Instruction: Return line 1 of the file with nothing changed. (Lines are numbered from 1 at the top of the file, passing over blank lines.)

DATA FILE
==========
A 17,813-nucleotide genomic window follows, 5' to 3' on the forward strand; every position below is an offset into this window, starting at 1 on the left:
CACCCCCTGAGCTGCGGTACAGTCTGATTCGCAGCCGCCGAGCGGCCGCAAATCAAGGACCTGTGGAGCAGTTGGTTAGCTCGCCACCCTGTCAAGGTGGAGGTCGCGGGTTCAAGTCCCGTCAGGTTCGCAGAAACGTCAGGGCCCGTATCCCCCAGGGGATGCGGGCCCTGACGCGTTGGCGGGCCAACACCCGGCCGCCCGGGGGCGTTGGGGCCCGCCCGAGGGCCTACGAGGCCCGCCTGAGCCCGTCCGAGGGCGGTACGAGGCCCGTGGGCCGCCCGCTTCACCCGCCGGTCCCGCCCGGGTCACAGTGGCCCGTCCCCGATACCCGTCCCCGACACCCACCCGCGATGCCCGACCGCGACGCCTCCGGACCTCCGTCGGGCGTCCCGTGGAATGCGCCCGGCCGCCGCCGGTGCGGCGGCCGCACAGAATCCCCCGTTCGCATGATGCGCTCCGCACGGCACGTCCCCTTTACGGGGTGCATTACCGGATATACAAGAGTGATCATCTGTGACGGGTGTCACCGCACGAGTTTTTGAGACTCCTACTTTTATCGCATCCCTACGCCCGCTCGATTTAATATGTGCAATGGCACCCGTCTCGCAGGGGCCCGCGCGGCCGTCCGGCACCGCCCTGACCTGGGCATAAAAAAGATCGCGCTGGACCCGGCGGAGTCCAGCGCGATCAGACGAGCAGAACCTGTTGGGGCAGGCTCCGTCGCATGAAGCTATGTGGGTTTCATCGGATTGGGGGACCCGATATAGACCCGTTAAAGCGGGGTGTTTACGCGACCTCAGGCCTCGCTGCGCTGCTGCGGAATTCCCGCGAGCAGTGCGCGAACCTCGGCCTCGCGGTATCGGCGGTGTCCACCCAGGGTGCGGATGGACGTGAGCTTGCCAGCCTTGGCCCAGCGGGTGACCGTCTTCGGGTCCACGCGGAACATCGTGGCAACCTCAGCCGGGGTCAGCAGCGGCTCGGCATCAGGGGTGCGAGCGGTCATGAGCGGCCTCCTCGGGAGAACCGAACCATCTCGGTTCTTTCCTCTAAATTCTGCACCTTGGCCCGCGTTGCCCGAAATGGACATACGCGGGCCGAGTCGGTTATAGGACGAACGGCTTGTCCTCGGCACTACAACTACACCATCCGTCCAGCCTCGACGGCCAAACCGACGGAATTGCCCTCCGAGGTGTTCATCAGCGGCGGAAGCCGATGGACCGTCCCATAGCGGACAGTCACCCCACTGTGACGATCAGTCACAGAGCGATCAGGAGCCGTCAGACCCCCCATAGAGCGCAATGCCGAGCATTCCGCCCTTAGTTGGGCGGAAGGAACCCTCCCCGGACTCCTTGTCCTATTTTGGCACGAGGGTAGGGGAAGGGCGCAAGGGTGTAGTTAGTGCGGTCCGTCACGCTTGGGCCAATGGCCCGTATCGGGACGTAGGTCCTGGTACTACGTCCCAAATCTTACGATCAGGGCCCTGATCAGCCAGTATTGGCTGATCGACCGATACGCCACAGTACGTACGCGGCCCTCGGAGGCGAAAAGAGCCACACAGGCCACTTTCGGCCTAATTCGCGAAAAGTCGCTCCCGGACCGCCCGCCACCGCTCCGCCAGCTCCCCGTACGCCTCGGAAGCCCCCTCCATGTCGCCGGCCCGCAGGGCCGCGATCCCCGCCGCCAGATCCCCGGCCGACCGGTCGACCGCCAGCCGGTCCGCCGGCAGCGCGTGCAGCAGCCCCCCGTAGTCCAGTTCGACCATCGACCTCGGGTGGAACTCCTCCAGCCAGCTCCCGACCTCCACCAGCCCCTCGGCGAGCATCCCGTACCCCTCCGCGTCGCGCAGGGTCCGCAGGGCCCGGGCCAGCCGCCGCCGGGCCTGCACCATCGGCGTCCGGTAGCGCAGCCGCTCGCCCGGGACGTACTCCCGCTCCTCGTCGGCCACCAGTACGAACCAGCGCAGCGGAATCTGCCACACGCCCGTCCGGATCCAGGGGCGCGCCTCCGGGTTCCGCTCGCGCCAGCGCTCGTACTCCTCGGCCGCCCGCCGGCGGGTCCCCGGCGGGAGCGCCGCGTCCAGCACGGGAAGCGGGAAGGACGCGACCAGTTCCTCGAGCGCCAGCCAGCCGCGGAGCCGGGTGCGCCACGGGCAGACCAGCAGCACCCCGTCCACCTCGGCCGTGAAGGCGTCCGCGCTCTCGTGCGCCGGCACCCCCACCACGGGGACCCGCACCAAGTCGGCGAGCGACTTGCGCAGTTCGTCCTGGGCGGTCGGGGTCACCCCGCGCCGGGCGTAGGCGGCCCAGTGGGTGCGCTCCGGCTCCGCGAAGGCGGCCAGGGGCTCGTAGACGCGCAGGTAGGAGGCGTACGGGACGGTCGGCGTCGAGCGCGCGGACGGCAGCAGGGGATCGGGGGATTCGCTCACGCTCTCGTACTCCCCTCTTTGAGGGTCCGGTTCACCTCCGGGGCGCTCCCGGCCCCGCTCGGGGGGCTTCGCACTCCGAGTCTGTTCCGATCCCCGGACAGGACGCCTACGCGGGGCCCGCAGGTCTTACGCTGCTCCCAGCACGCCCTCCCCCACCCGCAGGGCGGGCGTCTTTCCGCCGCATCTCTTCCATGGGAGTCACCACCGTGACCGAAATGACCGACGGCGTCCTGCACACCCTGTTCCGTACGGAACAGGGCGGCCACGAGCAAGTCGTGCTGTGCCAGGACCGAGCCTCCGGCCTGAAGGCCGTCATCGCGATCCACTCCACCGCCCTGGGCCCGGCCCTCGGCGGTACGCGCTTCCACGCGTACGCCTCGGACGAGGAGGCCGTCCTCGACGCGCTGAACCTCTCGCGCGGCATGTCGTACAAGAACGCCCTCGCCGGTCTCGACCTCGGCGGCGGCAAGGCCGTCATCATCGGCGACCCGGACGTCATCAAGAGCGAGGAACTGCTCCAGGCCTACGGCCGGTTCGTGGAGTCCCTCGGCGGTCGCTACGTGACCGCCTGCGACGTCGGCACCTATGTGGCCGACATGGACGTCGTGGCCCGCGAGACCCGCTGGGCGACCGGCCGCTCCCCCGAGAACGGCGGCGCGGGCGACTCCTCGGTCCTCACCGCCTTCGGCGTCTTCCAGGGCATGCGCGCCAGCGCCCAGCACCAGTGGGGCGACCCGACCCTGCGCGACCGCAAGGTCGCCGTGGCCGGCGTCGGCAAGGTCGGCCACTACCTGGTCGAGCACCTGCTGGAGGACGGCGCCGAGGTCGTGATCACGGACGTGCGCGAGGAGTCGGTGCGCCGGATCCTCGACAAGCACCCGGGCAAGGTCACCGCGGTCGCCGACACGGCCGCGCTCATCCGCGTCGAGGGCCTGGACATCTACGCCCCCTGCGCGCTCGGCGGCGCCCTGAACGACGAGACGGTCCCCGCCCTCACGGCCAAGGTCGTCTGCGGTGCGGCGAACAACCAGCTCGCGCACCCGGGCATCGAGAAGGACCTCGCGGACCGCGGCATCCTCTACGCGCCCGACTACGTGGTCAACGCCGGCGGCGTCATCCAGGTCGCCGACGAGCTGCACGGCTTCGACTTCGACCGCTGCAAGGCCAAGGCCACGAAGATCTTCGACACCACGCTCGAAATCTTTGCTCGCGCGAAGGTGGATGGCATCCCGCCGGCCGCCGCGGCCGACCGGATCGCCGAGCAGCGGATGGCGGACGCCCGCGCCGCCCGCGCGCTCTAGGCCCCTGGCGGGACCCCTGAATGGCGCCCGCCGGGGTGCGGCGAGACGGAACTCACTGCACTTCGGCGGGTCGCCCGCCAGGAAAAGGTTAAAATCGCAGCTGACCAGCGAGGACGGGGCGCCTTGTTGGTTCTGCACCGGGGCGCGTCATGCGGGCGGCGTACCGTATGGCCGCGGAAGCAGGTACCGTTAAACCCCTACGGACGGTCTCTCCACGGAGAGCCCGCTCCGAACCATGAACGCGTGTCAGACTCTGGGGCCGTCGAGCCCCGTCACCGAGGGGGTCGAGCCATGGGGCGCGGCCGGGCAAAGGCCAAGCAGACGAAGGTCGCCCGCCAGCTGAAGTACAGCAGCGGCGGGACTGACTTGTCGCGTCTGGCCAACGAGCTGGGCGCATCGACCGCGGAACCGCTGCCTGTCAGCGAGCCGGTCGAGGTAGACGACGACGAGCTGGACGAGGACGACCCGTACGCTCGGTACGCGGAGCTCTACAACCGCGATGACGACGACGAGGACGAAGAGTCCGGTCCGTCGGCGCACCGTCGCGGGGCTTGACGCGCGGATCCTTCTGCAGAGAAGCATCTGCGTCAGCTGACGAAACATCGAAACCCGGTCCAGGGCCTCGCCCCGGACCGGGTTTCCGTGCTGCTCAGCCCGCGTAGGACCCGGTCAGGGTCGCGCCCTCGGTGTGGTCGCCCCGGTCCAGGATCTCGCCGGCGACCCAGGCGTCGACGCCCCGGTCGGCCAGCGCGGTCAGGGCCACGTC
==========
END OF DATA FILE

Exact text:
A 17,813-nucleotide genomic window follows, 5' to 3' on the forward strand; every position below is an offset into this window, starting at 1 on the left: